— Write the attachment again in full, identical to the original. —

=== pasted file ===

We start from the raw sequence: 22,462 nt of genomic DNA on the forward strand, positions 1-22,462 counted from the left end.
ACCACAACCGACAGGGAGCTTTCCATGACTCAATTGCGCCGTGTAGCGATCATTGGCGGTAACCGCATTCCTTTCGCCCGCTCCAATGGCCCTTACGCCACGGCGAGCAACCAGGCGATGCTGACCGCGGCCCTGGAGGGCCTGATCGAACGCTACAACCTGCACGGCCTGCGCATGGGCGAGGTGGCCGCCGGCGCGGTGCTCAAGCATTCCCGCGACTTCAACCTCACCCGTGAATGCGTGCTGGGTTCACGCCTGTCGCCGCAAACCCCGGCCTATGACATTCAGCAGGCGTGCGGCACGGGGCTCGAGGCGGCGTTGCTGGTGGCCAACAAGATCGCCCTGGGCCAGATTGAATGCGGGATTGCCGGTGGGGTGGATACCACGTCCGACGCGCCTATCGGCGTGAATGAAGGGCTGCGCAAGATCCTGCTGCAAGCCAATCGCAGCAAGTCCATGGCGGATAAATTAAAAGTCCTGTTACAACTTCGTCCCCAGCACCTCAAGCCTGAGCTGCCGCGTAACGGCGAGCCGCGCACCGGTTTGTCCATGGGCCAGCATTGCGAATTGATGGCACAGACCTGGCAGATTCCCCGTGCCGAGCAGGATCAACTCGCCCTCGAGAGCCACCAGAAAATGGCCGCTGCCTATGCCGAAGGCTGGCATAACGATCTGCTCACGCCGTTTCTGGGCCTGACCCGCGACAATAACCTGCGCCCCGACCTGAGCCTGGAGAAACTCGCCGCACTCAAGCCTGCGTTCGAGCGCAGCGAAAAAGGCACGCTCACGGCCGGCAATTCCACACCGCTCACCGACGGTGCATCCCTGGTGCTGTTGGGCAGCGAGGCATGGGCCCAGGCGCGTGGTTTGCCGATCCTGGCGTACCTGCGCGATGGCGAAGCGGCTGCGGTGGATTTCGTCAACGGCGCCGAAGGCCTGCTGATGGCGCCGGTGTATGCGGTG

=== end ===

We start from the raw sequence: 22,462 nt of genomic DNA on the forward strand, positions 1-22,462 counted from the left end.
ACCACAACCGACAGGGAGCTTTCCATGACTCAATTGCGCCGTGTAGCGATCATTGGCGGTAACCGCATTCCTTTCGCCCGCTCCAATGGCCCTTACGCCACGGCGAGCAACCAGGCGATGCTGACCGCGGCCCTGGAGGGCCTGATCGAACGCTACAACCTGCACGGCCTGCGCATGGGCGAGGTGGCCGCCGGCGCGGTGCTCAAGCATTCCCGCGACTTCAACCTCACCCGTGAATGCGTGCTGGGTTCACGCCTGTCGCCGCAAACCCCGGCCTATGACATTCAGCAGGCGTGCGGCACGGGGCTCGAGGCGGCGTTGCTGGTGGCCAACAAGATCGCCCTGGGCCAGATTGAATGCGGGATTGCCGGTGGGGTGGATACCACGTCCGACGCGCCTATCGGCGTGAATGAAGGGCTGCGCAAGATCCTGCTGCAAGCCAATCGCAGCAAGTCCATGGCGGATAAATTAAAAGTCCTGTTACAACTTCGTCCCCAGCACCTCAAGCCTGAGCTGCCGCGTAACGGCGAGCCGCGCACCGGTTTGTCCATGGGCCAGCATTGCGAATTGATGGCACAGACCTGGCAGATTCCCCGTGCCGAGCAGGATCAACTCGCCCTCGAGAGCCACCAGAAAATGGCCGCTGCCTATGCCGAAGGCTGGCATAACGATCTGCTCACGCCGTTTCTGGGCCTGACCCGCGACAATAACCTGCGCCCCGACCTGAGCCTGGAGAAACTCGCCGCACTCAAGCCTGCGTTCGAGCGCAGCGAAAAAGGCACGCTCACGGCCGGCAATTCCACACCGCTCACCGACGGTGCATCCCTGGTGCTGTTGGGCAGCGAGGCATGGGCCCAGGCGCGTGGTTTGCCGATCCTGGCGTACCTGCGCGATGGCGAAGCGGCTGCGGTGGATTTCGTCAACGGCGCCGAAGGCCTGCTGATGGCGCCGGTGTATGCGGTG